Designer Organism Project
Breanne Chausse and Claudia Dunn
Gold digger: Canis Fodio
Gold Diggers are around 50 cm tall and weigh 15 kg on average. It catches its food by hunting its prey using its sharp claws, which derived from the Bobcat. Their ears are similarly adapted to a foxes. They are adapted to hear better and more effectively. The are nocturnal, and can hear their predators from 3 miles away, giving them enough time to dig into the sand and hide themselves and their young. It gets water in a similar way- using its claws, the Gold Digger digs down deep into the sand, where water reserves are. The Gold Digger's shelter keeps them cool in the extreme desert temperatures. It seeks shelter by digging deep down into the sand, the same way they get water. Another way it stays cool is its light colored coat reflects sun rays and their coat is thin, making them better adapted to live in the hot environment. The coats on Gold Diggers allows them to camouflage into the sand, keeping them nearly invisible to their predators.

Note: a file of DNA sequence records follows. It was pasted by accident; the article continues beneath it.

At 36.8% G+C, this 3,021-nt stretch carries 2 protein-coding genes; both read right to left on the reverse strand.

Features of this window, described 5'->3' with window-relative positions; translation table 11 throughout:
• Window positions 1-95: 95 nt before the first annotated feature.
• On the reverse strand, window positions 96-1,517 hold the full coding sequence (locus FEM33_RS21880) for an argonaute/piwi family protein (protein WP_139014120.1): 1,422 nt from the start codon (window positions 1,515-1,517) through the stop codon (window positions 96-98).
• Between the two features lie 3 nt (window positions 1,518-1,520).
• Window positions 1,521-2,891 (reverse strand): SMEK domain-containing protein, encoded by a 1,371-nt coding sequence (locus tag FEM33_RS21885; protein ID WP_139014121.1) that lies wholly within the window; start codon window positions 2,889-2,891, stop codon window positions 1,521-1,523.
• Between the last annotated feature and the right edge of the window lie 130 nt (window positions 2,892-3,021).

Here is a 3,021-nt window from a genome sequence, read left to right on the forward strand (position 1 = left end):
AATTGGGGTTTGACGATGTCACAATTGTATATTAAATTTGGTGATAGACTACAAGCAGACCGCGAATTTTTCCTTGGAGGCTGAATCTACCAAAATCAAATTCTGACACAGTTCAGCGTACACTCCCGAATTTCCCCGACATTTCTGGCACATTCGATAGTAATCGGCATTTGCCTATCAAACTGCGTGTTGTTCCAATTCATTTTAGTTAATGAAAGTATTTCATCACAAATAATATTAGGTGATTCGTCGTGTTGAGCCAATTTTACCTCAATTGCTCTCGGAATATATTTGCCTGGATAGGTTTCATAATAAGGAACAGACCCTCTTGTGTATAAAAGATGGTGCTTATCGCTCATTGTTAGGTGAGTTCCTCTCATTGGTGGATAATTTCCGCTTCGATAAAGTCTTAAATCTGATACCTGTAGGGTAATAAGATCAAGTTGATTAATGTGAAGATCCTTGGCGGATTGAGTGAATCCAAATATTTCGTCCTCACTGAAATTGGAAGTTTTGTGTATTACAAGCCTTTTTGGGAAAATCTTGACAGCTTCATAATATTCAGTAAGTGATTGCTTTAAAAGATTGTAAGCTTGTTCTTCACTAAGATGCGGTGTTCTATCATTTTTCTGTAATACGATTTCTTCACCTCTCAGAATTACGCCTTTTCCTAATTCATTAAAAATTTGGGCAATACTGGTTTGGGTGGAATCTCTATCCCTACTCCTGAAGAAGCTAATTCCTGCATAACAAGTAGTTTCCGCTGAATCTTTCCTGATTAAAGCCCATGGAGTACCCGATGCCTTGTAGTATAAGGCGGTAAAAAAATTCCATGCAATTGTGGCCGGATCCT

Gold Diggers got their common name from their ancestor, a Golden Retriever. Their "golden" coats gave them that name. Canis, the genus for dogs, is the first part of their scientific name because of their Golden Retriever ancestors. The "digger" part of the name comes from how it gets water, protects itself and young, and its shelter. It gets all of these things from digging in the sand. "Fodio" is a Latin word that means to "dig". Canis Fodio simply means "A dog that digs"
Prickly palm: Palma Spinifer
Prickly Palms have the ability to grow up to 13 meters tall. Using it's ultra deep roots and wide leaves, the tree makes its own food using sunlight and the water beneath the surface. It's roots evolved to have roots that run deep enough to tap into water supplies beneath the surface. Derived from the cactus, these palms have adapted to have a very wide trunk. This is so they retain and store the most amount of water possible in the extreme heat. Another thing the Prickly Palm adapted from the cactus is its thorns. Animals may want to rip the tree open to access its water reserve, but its thorns stop that from happening.
The Prickly Palm receives part of its name from one of its ancestors- a palm tree. The "prickly" part of its name was put in place because of the thorns the tree uses for protection. "Spinifer" is the Latin word for prickly, and "palma" means palm in Latin.